Employers struggle with policies regarding unused vacation days 

In a typical year, employees of the magazine publisher Condé Nast must use their vacation days before late December or lose them—a common policy across corporate America. But the company sent employees an email this month saying they could carry up to five vacation days into next year, an apparent acknowledgment that many scrimped on days off amid the long hours and travel restrictions imposed by the pandemic. 

The publisher was not alone in scrambling to make end-of-year arrangements for vacation-deprived workers. Some employers, however, have been less accommodating, The New York Times reports. 

“It’s a big issue we’re seeing now—competing requests for time off over the next two weeks,” says Allan S. Bloom, an employment lawyer at Proskauer in New York. “Clients are struggling to figure it out.” Bloom and other lawyers and human resources experts say there is no clear pattern in how employers are handling the challenge. 

Many companies that already allow employees to carry vacation days into the next year have not felt the need to change their policies. The same is true for some companies that pay workers for their unused vacation days.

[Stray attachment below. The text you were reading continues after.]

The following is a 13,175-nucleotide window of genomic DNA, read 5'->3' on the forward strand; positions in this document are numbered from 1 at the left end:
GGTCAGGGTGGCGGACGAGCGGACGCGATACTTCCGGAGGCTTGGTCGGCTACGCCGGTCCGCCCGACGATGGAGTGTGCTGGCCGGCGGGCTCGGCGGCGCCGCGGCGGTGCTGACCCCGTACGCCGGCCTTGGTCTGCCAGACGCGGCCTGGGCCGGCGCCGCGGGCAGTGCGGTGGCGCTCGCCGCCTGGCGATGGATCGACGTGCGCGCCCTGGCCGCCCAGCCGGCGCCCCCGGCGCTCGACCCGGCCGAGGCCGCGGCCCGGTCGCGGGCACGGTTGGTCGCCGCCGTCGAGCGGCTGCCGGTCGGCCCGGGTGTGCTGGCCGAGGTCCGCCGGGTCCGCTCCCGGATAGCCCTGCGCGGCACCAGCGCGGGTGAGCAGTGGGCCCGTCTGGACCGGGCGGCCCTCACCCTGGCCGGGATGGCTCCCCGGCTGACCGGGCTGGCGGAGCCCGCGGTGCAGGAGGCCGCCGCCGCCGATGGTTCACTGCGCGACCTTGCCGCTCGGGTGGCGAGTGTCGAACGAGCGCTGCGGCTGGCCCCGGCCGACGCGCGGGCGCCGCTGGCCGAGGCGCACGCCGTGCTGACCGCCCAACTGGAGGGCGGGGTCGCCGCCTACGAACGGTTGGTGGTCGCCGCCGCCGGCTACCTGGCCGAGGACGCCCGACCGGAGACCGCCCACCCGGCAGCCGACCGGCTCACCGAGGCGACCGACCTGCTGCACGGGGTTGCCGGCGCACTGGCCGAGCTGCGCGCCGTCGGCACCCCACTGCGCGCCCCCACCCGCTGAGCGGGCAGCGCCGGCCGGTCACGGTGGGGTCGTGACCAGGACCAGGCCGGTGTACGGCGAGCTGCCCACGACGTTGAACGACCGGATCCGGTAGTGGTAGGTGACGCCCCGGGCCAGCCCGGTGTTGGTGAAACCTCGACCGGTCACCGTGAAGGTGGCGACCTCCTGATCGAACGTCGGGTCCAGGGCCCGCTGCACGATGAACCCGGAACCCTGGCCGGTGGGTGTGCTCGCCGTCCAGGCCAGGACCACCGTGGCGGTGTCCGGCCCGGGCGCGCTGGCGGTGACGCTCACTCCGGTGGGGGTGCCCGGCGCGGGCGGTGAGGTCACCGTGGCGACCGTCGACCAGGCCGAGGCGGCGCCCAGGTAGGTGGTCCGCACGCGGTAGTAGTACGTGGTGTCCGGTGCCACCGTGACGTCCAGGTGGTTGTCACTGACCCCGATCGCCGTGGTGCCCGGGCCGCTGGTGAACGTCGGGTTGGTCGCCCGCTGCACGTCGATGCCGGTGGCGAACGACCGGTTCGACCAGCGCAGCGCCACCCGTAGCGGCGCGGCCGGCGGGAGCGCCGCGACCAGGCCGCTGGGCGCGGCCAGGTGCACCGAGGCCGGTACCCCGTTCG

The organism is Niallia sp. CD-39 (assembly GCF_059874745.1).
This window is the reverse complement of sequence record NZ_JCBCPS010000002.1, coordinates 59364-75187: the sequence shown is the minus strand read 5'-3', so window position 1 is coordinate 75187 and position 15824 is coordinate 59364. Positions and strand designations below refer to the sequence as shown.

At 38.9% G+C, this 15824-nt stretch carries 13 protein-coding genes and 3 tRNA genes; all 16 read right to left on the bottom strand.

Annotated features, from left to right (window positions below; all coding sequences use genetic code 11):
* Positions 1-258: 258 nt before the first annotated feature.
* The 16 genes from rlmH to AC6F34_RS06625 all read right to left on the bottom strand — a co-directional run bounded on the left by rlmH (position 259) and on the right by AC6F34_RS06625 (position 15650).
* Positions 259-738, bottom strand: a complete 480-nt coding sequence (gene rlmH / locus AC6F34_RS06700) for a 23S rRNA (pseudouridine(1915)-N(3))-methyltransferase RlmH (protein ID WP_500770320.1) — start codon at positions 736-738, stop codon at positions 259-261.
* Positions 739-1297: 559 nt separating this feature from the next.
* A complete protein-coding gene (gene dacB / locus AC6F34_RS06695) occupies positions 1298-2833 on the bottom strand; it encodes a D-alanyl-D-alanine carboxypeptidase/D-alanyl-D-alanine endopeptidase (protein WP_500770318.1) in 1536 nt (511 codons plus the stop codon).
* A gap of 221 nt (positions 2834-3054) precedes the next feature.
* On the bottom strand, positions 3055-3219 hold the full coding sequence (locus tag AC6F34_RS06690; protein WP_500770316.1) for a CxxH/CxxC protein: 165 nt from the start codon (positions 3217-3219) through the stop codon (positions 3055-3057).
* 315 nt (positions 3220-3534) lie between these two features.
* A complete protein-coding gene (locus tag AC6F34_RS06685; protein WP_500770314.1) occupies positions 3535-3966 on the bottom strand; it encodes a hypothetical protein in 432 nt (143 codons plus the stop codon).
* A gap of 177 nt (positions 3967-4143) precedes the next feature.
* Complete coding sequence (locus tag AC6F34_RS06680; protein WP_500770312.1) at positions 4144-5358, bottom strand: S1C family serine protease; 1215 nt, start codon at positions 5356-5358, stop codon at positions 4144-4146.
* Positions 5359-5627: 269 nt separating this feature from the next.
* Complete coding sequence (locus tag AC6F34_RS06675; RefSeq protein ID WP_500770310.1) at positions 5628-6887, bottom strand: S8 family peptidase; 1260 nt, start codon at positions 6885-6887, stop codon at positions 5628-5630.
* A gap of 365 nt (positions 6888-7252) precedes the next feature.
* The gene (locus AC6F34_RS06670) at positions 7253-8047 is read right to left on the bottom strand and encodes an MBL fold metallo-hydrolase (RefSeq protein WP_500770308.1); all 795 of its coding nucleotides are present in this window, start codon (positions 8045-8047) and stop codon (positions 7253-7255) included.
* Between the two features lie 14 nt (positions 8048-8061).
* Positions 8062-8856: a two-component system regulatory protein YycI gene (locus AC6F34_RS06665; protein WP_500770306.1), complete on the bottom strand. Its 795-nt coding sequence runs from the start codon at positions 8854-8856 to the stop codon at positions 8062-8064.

Several companies including Bank of America and Citigroup have taken steps that could defuse a potential human resources headache and, they say, benefit their work forces in difficult times by allowing workers to carry forward some days with the condition they be used in the first half of 2021. 

Experts say a philosophical question looms over all the vacation benefits: Is the point to ensure that workers take time off? Or are vacation days simply an alternative form of compensation that workers can use as they see fit, whether to relax away from the job, to supplement their income or to drag around with them until the end of time as a monument to their productivity? Read the full story.